15 Repetitiveness This comes in many forms but the most common one is doing the same action over and over again. This can include putting more than one of the same products in the shopping basket / trolley or buying the same thing over and over again. This can happen in all kinds of shops and not just supermarkets – such as the Post Office.

16 Repetitiveness Norrms' has known people who have bought up to 5lbs of bacon, sausages and chops when they clearly didn’t need that many and the butcher never thought to ask why? There can be very serious consequences when people with Dementia do this as it often won’t be kept in a suitable condition in fridges or freezers.

17 Dementia Friendly Communities Norrms, Elaine and friends were instrumental in establishing the first 'dementia friendly community' in the UK and indeed as far as we know, the world. On 12th January 2013, Norrms received this message from the Prime Minister: “I want to see your successes replicated across the country so that together we can transform the lives of people with dementia.” Norrms has inspired many people and organisations around the world to follow his leadership. A badge was designed with a Purple Angel to signify recognition and understanding of dementia at all levels of society.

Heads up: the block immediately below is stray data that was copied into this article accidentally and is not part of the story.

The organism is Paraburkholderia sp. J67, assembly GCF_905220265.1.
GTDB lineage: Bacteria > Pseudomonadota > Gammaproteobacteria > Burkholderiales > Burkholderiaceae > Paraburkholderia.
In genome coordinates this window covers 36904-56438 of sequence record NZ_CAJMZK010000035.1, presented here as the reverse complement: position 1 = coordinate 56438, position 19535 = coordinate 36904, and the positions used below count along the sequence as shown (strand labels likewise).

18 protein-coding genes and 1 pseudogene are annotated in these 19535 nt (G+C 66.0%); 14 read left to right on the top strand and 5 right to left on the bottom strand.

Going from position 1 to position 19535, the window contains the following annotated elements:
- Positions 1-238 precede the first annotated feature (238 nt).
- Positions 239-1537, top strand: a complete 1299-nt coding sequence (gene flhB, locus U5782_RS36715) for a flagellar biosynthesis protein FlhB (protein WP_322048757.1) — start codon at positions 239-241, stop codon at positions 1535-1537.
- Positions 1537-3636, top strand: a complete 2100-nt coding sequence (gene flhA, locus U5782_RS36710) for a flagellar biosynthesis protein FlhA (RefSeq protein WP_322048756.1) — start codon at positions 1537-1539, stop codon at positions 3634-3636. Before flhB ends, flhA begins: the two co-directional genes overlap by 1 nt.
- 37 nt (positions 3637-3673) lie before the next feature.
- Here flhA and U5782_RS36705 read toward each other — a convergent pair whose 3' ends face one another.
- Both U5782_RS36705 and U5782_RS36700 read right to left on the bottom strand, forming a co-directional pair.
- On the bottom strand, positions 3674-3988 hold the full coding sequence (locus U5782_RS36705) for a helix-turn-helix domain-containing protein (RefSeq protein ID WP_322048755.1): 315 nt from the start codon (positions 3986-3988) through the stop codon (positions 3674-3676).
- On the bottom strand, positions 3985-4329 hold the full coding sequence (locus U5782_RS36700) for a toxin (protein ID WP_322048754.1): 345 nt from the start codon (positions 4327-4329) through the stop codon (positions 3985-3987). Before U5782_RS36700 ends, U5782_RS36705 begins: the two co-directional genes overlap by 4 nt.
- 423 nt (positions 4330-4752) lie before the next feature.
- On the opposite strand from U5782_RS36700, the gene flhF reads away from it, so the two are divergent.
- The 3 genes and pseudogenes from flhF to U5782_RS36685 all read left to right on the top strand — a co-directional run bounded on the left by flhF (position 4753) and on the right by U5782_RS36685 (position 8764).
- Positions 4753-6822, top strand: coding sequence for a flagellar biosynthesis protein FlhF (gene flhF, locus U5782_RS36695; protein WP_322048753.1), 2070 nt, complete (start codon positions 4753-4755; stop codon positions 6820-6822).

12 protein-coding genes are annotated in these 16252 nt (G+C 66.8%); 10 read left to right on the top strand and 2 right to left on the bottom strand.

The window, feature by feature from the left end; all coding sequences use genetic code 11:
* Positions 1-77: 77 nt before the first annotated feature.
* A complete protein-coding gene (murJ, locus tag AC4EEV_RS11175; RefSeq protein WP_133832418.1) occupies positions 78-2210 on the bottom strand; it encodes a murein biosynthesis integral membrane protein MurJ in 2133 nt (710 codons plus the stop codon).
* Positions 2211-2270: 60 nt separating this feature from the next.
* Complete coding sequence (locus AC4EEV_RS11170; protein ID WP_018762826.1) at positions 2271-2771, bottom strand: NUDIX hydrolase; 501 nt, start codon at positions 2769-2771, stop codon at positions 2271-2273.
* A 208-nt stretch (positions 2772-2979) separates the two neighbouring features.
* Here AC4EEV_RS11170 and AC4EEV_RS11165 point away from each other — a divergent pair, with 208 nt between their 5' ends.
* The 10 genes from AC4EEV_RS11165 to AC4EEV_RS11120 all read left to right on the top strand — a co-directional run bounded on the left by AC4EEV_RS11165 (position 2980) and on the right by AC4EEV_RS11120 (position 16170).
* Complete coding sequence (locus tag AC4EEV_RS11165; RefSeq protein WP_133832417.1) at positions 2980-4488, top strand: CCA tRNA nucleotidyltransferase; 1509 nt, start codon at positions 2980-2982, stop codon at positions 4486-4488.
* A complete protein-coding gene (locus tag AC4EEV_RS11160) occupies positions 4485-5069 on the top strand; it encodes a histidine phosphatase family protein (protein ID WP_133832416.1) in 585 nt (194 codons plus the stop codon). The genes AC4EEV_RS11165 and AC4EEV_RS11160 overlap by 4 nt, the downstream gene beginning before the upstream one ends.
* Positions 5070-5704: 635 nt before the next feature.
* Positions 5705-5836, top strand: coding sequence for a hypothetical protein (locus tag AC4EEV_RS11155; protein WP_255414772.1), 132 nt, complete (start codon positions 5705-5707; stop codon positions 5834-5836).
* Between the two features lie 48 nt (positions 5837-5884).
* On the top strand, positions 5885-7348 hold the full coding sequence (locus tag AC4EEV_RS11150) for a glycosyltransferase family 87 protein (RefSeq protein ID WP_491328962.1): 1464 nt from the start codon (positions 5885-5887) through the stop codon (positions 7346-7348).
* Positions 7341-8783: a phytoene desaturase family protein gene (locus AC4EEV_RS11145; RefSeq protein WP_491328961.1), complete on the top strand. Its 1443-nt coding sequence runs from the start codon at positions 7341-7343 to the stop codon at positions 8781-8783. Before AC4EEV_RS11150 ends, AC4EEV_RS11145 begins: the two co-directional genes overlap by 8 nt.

18 North Surrey & Purple Angels North Surrey needs to become a Dementia friendly community! Shops, businesses and local people need to know how to support people with Dementia to be valued and to be empowered to be a part of the community. Awareness will also aid earlier diagnosis, providing support sooner.

19 North Surrey & Purple Angels How can we do this? We now have Purple Angel Ambassadors across North Surrey and in many countries all over the world, our aim is to; Promote Purple Angels in all shops and businesses including the council and it’s employees Raise awareness in schools and local clubs For North Surrey to be a Dementia friendly community. It is up to everyone to make this happen!